Thursday, 02 August 2012 14:56
By Joe Romano,
— Donna Haraway
As members of the GreenStar community we have been following the progress of issues surrounding healthy food in our co-op, community, country, and culture. Some of us have been working over the span of a lifetime and it has been a slow, hard road to try to ensure that the future of our food is a healthy one. We have had to fight the power in government, in politics, and at the corporate level. As a grassroots organization, we have joined other grassroots organizations; we have spoken truth to power and, in many cases, taken control over the way our food is grown, harvested, packaged and sold. If we have not made the change we were seeking, we have at least made our influence felt.
Much of the attention we have given to issues like fair trade, farm workers' rights, livable wages, organic standards, and corporate ownership has resulted in a much more aware society at large — one that is ready, at least nominally, to take on these issues that affect more than just the quality of the food we eat, but the quality of the lives of the people who produce it. The work of progressive people everywhere caused these victories to take place, and co-ops have been right at the forefront, exerting their power as community organizations.
Thursday, 02 August 2012 14:51
By Meaghan Sheehan Rosen
On any given day, 364 days a year, dedicated volunteers in and around Ithaca visit numerous local food outlets and producers. They fill their cars with nutritious food and deliver it within hours to food pantries and other sites and programs nourishing local people in need. During August, GreenStar members have a special opportunity to support this effort, which is the work of Friendship Donations Network.
Friendship Donations Network (FDN) supplies food to 29 programs, reaching 2,100 people each week in six counties. Those programs include 14 pantries, 11 outreach sites (including low-wage work sites, mobile home parks, senior housing, and after-school programs), and four free meal programs. Most of these programs rely on donations through FDN for 100 percent of their food — only six of the 29 programs purchase food from regional food banks to supplement what is supplied through FDN donors. Typically, it's the bigger pantries and meal programs that purchase food from the food banks to ensure a supply that meets the needs of their large number of visitors.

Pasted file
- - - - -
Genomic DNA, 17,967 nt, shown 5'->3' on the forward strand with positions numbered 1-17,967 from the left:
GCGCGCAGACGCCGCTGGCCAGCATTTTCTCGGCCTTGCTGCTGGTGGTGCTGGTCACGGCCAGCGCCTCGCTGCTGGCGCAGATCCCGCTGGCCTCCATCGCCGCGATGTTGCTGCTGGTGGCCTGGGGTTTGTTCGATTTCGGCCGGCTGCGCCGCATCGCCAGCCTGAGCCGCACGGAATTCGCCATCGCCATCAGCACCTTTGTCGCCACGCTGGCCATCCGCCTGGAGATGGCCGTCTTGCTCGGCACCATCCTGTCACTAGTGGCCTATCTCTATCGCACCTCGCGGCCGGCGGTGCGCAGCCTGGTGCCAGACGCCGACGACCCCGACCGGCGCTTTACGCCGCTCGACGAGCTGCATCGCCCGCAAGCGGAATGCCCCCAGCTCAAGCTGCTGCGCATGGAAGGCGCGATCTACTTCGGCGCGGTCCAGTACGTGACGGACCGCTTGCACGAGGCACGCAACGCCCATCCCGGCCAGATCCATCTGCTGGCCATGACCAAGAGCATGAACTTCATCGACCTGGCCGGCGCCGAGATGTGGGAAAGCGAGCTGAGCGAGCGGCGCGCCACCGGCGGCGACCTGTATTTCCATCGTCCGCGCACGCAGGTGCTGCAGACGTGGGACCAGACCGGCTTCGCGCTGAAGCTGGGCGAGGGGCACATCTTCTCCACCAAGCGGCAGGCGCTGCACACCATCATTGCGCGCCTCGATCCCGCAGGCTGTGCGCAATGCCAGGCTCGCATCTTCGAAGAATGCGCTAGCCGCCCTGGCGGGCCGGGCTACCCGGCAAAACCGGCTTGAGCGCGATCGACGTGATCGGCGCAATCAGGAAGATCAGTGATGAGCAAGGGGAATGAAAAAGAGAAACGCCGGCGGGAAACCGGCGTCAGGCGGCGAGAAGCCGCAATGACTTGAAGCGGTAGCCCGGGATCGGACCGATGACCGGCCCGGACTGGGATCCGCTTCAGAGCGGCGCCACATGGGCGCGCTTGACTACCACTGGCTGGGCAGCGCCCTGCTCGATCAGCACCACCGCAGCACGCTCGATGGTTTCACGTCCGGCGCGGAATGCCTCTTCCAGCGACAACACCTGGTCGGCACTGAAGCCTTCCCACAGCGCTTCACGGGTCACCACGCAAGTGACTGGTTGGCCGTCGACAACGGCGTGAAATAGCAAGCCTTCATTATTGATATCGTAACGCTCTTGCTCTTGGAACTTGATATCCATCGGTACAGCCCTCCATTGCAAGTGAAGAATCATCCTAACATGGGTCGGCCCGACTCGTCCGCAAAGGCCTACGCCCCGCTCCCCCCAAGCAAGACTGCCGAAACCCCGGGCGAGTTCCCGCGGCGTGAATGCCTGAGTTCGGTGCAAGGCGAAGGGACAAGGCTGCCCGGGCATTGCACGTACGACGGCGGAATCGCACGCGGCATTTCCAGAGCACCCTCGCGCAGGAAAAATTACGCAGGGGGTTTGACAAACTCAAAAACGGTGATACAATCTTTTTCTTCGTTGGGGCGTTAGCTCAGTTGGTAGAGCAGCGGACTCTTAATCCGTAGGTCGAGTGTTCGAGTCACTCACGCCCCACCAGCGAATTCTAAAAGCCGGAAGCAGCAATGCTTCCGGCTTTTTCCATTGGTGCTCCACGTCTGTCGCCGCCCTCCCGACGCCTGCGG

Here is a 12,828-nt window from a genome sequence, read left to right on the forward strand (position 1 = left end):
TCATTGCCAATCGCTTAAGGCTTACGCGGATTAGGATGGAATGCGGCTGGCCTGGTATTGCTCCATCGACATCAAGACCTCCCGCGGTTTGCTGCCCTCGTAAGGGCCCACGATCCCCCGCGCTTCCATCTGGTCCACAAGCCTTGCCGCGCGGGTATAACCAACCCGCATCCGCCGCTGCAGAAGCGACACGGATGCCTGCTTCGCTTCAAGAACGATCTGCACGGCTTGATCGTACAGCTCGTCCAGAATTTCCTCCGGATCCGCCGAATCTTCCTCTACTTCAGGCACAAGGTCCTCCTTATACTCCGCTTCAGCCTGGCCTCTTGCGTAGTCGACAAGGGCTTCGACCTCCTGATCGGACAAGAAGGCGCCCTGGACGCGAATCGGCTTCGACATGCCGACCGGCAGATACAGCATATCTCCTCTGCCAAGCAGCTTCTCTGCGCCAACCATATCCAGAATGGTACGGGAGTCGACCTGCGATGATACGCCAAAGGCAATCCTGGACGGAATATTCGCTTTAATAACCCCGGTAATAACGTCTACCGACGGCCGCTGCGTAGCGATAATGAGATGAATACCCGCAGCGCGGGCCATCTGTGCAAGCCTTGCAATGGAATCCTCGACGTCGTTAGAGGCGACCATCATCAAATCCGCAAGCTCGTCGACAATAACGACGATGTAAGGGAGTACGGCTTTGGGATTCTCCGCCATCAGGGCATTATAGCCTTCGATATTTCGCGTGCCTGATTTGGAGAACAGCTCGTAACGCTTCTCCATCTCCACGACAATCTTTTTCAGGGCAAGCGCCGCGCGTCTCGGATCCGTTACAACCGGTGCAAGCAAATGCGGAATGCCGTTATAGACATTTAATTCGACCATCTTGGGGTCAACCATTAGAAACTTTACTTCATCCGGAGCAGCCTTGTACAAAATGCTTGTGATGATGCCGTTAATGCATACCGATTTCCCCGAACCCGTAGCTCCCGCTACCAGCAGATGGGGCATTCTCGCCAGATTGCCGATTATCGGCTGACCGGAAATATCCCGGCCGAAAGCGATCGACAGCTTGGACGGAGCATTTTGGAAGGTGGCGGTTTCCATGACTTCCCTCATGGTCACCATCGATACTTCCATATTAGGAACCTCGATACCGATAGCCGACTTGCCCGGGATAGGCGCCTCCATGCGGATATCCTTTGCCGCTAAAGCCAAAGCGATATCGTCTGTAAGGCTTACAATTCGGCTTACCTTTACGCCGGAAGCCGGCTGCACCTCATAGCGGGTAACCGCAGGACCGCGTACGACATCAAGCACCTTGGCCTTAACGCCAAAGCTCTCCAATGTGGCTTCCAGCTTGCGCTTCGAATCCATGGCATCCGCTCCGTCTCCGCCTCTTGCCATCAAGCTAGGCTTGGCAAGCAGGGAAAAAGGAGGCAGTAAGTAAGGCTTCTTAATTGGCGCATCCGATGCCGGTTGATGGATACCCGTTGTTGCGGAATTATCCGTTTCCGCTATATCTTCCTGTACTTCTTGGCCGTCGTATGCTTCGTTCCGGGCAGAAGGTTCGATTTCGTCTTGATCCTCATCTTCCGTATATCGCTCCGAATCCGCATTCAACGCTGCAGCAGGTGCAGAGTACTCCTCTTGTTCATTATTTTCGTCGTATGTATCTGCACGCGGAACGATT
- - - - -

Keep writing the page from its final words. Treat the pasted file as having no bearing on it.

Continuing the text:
The donations that FDN volunteers retrieve daily vary greatly, making it difficult to predict what type and quantity of food will be available from day to day. On average, FDN rescues and distributes 10,000 to 12,000 pounds of food per week, and more on holidays. During the bountiful growing season in the Finger Lakes Region, many farmers generously donate excess produce to FDN programs. Each weekend, at the close of the Ithaca Farmers Market, vendors donate their unsold produce, ensuring that their valuable harvest will end up on somebody's plate, whether at Loaves and Fishes or through a food pantry, rather than in a compost heap.
Thursday, 31 May 2012 15:47
By Kristie Snyder,
For 40 years GIAC has met the needs of its community — often when no one else would — and it's time to celebrate. The Greater Ithaca Activities Center's annual festival, scheduled for Saturday, June 9 from 11 am to 6 pm, will serve as a giant birthday party, honoring "40 Years of Building Community through Celebration of Cultures."
GIAC was created in 1972 following the loss of the downtown YMCA to fire and the closing of the Northside House community center. To meet the need for recreational programs for City children, the City of Ithaca, the Ithaca City School District (ICSD), the Tompkins County Social Services Department and the United Way came together to found GIAC. It was housed in an unused school building on Albany and Court Streets, which, after a major renovation a couple years ago, remains its home. Today the Center operates as a department of the City, but still maintains strong partnerships with the ICSD and receives United Way funding. A unique structure as a non-profit City department allows the Center to seek grant funding, which supports many of its programs. "We're here for the community, whatever the needs are," explained Deputy Director Leslyn McBean-Clairborne.
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A New Documentary Shows How Food Co-ops Are a Force for Change
By Alexis Alexander,
If you attended the Annual Spring Member Meeting in April this year, you had the opportunity to watch the trailer for a powerful new documentary, Food for Change: The Story of Cooperation in America. This feature-length film shows how food co-ops are a force for dynamic...